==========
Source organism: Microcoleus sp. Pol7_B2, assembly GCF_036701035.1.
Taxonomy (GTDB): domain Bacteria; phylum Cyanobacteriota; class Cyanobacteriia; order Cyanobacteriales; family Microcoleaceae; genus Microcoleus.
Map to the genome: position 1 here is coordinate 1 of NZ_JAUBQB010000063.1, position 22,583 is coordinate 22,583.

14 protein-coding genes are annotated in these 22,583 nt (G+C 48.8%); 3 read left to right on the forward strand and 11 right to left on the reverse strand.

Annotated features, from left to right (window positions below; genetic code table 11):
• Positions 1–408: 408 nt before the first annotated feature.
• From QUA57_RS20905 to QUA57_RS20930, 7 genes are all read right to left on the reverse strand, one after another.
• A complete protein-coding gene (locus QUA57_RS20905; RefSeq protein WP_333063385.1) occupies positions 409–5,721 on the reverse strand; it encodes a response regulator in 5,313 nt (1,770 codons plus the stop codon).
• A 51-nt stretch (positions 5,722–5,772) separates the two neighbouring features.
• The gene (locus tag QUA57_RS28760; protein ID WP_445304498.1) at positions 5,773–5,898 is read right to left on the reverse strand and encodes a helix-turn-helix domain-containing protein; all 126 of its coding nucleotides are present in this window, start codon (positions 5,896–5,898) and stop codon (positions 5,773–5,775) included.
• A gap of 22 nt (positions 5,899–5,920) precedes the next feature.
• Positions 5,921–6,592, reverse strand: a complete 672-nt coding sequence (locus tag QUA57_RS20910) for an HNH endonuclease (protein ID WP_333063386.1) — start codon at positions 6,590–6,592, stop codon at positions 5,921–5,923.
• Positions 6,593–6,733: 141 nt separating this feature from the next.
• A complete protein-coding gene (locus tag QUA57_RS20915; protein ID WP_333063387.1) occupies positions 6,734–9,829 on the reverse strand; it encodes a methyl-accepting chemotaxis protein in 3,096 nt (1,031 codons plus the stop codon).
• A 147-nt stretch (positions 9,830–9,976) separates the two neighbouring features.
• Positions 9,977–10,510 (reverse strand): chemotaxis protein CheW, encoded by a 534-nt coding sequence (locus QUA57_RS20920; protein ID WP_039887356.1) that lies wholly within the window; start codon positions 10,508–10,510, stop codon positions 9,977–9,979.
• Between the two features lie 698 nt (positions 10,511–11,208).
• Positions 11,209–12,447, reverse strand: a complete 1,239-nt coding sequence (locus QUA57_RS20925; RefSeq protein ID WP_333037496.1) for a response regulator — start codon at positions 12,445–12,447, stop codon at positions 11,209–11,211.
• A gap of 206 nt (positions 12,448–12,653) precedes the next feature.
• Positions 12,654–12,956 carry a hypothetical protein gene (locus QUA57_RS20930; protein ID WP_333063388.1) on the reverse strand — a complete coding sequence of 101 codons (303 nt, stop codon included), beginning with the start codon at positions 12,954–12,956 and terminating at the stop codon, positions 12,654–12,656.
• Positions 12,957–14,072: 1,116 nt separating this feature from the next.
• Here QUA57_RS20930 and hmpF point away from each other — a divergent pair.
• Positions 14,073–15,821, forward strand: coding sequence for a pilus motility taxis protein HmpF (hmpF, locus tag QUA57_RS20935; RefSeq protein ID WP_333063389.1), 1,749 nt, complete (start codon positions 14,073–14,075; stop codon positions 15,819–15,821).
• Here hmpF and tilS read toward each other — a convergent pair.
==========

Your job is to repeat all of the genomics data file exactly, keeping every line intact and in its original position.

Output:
Source organism: Microcoleus sp. Pol7_B2, assembly GCF_036701035.1.
Taxonomy (GTDB): domain Bacteria; phylum Cyanobacteriota; class Cyanobacteriia; order Cyanobacteriales; family Microcoleaceae; genus Microcoleus.
Map to the genome: position 1 here is coordinate 1 of NZ_JAUBQB010000063.1, position 22,583 is coordinate 22,583.

14 protein-coding genes are annotated in these 22,583 nt (G+C 48.8%); 3 read left to right on the forward strand and 11 right to left on the reverse strand.

Annotated features, from left to right (window positions below; genetic code table 11):
• Positions 1–408: 408 nt before the first annotated feature.
• From QUA57_RS20905 to QUA57_RS20930, 7 genes are all read right to left on the reverse strand, one after another.
• A complete protein-coding gene (locus QUA57_RS20905; RefSeq protein WP_333063385.1) occupies positions 409–5,721 on the reverse strand; it encodes a response regulator in 5,313 nt (1,770 codons plus the stop codon).
• A 51-nt stretch (positions 5,722–5,772) separates the two neighbouring features.
• The gene (locus tag QUA57_RS28760; protein ID WP_445304498.1) at positions 5,773–5,898 is read right to left on the reverse strand and encodes a helix-turn-helix domain-containing protein; all 126 of its coding nucleotides are present in this window, start codon (positions 5,896–5,898) and stop codon (positions 5,773–5,775) included.
• A gap of 22 nt (positions 5,899–5,920) precedes the next feature.
• Positions 5,921–6,592, reverse strand: a complete 672-nt coding sequence (locus tag QUA57_RS20910) for an HNH endonuclease (protein ID WP_333063386.1) — start codon at positions 6,590–6,592, stop codon at positions 5,921–5,923.
• Positions 6,593–6,733: 141 nt separating this feature from the next.
• A complete protein-coding gene (locus tag QUA57_RS20915; protein ID WP_333063387.1) occupies positions 6,734–9,829 on the reverse strand; it encodes a methyl-accepting chemotaxis protein in 3,096 nt (1,031 codons plus the stop codon).
• A 147-nt stretch (positions 9,830–9,976) separates the two neighbouring features.
• Positions 9,977–10,510 (reverse strand): chemotaxis protein CheW, encoded by a 534-nt coding sequence (locus QUA57_RS20920; protein ID WP_039887356.1) that lies wholly within the window; start codon positions 10,508–10,510, stop codon positions 9,977–9,979.
• Between the two features lie 698 nt (positions 10,511–11,208).
• Positions 11,209–12,447, reverse strand: a complete 1,239-nt coding sequence (locus QUA57_RS20925; RefSeq protein ID WP_333037496.1) for a response regulator — start codon at positions 12,445–12,447, stop codon at positions 11,209–11,211.
• A gap of 206 nt (positions 12,448–12,653) precedes the next feature.
• Positions 12,654–12,956 carry a hypothetical protein gene (locus QUA57_RS20930; protein ID WP_333063388.1) on the reverse strand — a complete coding sequence of 101 codons (303 nt, stop codon included), beginning with the start codon at positions 12,954–12,956 and terminating at the stop codon, positions 12,654–12,656.
• Positions 12,957–14,072: 1,116 nt separating this feature from the next.
• Here QUA57_RS20930 and hmpF point away from each other — a divergent pair.
• Positions 14,073–15,821, forward strand: coding sequence for a pilus motility taxis protein HmpF (hmpF, locus tag QUA57_RS20935; RefSeq protein ID WP_333063389.1), 1,749 nt, complete (start codon positions 14,073–14,075; stop codon positions 15,819–15,821).
• Here hmpF and tilS read toward each other — a convergent pair.